vTaiwan shows how democracy can be helped by technology. But awakened humans are even more essential


"Deliberation — listening to each other deeply, thinking together and working out something that we can all live with — is magical."

That's a quote from Audrey Tang,  Digital Minister without Portfolio of Taiwan. It comes at the end of a piece from Shuyang Lin, co-founder of the Taiwanese government's Public Digital Innovation Space, which "works to prototype future democracy."

We have profiled vTaiwan, that country's platform for digital citizen involvement with government legislation, before in this blog. But it's worth attending to their latest account of themselves. From Lin's Sydney Morning Herald article:

vTaiwan has been experimenting with bringing citizens and public servants together in a civic deliberation process utilising state of the art technologies for crafting digital legislation.

The adoption of these technologies brings a more transparent, responsive, and participatory deliberation process, which is the core of public participation and the open government movement.

By openly aggregating shared wisdom from the society on a regular basis, the experiments created a recursive public. [That means] an open and interactive community environment that kept track of updated rough consensus, for crafting legislation and regulation.

It brings people directly into governance and helps lawmakers implement decisions with a greater degree of legitimacy. To date, more than twenty-six topics have been discussed through vTaiwan, with 20 of them contributing to decisive government action.

The vTaiwan project is an adaptable, and reproducible, prototype for future democracy.

It's an extremely flexible space formation that connects the physical room with digital interfaces according to group size for each discussion; and an interactive environment crafted by vTaiwan contributors - which could mean anyone. It creates an open space with open format. It invites all actors to participate in discussion and to decide the agenda.

The vTaiwan process has also been formed by the community participants iteratively. Therefore its space, environment, process, experience and the environment has been developed in several varieties over the past three years. The power of the web and AI is utilised to provide full remote participation for large groups of participants.

The problem of deciding how we want our nation to live together — democracy — has not been about not being able to make decisions, because we already have laws, regulations, norms and culture pretty much documented, even with pen and paper.

The real problem has been that we are not able to follow those shared standards because many of them are quite outdated. The speed our society evolves has passed the speed of how we update our shared collective intelligence.

Decision-making is not an easy task, especially when it has to do with a larger group of people. Group decision-making could take several protocols, such as

  • mandate, to decide and take questions;
  • advise, to listen before decisions;
  • consent, to decide if no one objects;
  • and consensus, to decide if everyone agrees.

So there is a pressing need for us to be able to collaborate together in a large scale decision-making process to update outdated standards and regulations.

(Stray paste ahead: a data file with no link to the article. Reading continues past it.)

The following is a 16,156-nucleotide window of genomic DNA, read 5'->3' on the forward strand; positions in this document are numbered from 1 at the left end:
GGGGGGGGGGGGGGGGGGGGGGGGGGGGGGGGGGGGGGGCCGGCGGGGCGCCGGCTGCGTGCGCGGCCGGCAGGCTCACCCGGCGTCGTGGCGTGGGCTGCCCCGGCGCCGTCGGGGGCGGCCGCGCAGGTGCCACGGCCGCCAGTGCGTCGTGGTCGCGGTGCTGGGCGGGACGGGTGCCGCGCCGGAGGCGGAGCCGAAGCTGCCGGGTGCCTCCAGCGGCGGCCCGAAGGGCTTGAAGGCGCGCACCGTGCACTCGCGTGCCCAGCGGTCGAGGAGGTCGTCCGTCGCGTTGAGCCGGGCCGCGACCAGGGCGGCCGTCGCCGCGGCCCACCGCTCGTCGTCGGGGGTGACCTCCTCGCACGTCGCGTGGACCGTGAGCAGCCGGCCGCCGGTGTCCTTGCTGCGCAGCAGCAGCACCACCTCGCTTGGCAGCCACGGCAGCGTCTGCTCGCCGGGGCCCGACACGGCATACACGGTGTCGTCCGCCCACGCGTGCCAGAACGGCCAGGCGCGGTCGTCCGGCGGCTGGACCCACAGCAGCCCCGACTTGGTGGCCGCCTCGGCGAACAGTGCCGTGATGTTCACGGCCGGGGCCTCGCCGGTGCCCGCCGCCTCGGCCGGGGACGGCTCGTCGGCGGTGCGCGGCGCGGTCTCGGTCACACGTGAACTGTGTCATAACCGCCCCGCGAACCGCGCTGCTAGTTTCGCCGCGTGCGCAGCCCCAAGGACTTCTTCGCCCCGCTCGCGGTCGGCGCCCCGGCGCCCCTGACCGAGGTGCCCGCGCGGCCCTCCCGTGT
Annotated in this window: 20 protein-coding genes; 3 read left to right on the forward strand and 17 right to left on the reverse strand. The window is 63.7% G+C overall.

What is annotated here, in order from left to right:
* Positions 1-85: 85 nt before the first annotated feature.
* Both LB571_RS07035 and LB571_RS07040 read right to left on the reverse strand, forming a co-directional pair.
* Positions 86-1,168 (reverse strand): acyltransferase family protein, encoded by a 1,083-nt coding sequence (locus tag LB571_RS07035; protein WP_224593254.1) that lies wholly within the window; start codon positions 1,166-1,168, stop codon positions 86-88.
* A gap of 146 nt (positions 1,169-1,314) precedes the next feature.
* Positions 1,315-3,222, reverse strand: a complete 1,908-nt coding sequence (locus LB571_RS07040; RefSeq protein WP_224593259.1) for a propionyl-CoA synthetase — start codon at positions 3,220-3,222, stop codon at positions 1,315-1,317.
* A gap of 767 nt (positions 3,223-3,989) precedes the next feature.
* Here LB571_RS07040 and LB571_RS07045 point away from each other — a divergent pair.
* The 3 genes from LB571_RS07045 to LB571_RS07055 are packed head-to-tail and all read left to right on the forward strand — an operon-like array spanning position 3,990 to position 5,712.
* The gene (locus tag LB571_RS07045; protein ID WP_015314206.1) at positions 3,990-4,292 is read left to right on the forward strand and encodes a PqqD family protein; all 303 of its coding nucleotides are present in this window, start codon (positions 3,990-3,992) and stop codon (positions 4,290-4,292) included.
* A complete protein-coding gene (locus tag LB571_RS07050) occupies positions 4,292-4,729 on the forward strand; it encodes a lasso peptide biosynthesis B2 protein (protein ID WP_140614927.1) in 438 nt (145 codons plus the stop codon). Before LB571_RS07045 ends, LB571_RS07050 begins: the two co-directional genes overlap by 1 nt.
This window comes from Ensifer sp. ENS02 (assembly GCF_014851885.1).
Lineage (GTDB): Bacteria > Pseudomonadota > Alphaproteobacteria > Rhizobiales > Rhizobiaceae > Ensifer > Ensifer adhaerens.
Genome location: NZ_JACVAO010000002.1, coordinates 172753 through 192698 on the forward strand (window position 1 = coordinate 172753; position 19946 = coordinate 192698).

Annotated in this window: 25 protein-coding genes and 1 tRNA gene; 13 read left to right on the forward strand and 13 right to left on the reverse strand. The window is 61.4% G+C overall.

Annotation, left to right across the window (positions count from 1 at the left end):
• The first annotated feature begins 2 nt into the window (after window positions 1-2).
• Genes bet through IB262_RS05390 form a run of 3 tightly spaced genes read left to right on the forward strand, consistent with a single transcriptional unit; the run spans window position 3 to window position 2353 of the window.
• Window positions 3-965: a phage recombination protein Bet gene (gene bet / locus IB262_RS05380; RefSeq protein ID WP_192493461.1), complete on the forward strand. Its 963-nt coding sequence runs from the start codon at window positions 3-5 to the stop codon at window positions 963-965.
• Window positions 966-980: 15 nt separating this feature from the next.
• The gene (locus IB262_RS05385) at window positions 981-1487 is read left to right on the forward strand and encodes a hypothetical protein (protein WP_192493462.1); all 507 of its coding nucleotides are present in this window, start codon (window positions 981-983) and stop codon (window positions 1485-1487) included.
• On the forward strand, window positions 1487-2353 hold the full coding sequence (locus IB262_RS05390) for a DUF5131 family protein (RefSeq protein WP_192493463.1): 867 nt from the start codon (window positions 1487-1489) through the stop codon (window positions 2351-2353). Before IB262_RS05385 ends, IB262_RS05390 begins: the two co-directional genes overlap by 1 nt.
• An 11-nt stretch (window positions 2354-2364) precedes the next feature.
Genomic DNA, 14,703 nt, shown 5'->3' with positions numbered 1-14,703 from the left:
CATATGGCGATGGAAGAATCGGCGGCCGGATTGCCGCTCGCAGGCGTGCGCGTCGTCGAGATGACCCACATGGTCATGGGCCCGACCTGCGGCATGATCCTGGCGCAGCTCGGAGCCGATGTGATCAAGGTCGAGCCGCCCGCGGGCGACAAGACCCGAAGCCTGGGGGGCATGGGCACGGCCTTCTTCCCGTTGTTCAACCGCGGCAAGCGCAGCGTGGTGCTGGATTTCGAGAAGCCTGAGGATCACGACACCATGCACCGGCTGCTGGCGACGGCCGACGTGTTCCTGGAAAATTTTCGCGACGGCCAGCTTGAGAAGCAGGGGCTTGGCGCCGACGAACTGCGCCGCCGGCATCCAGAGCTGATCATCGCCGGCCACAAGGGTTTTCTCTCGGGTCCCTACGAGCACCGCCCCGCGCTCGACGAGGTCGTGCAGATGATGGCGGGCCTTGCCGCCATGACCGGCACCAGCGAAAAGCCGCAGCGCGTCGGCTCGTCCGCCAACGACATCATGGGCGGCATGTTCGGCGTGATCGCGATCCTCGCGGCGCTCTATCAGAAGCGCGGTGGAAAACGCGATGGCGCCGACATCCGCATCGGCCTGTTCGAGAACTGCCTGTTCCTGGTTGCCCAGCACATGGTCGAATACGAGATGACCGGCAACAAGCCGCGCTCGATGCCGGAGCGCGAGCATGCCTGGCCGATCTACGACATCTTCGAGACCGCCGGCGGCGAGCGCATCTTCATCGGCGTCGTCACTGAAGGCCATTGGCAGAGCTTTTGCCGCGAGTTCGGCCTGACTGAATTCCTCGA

Taiwan is not a small nation - 23 million people. Yet only tens of thousands are signed up to the vTaiwan process.

Our continuing question at The Alternative UK is the need to devise processes of empowerment that are real and credible at a much lower, more community-oriented level. How can vTaiwan so easily leap across what we might regard as a huge divide between everyday citizen and representative/administrative government? Is technology really such a solution here?

What is interesting about vTaiwan is that it seems to be a space that digital activists, and government officials, have co-created in response to a crisis. That was represented by the 2014 Sunflower Movement, where the Parliament building was occupied for ten days, in protest against untransparent government decisions. So what has been built has a driver of social protest and unrest behind it - it's not simply a top-down "reform", being slowly delivered to waiting citizens. 

Who knows what crisis may compel change in this country? Nesta's 2017 report, on various forms of Digital Democracy around the world,  has tried to draw some hard-bitten lessons about where and when it might work (or not): 

Think twice: don’t engage for engagement’s sake

Be honest: what’s involved and what are you going to do with the input?

Digital isn’t the only answer: traditional outreach and engagement still matter

Don’t waste time: get buy-in from decision-makers before you invest too much

Don’t cut corners: digital democracy is not a quick or cheap fix

It’s not about you: choose tools designed for the users you want, and try to design out destructive participation

Yet it must be remembered that this is advice to governments and municipalities/mayoralities thinking of embarking on this - not necessarily to citizens. Ed Whitelaw's recent blog here on social anarchism is fascinating in this respect. He looks to that political philosophy, as a means whereby we can properly identify what bigger structures an "awakened" citizenry might begin to trust again. 

We focus on bottom-up, community and horizontal power for its own sake. As George Monbiot says in Out of The Wreckage, this level of localized action brings its own enlivening and improving benefits. But we also think citizen power should be ready to meet any top-down reforms that pop out of the government machine, with its own rich culture of practices and visions.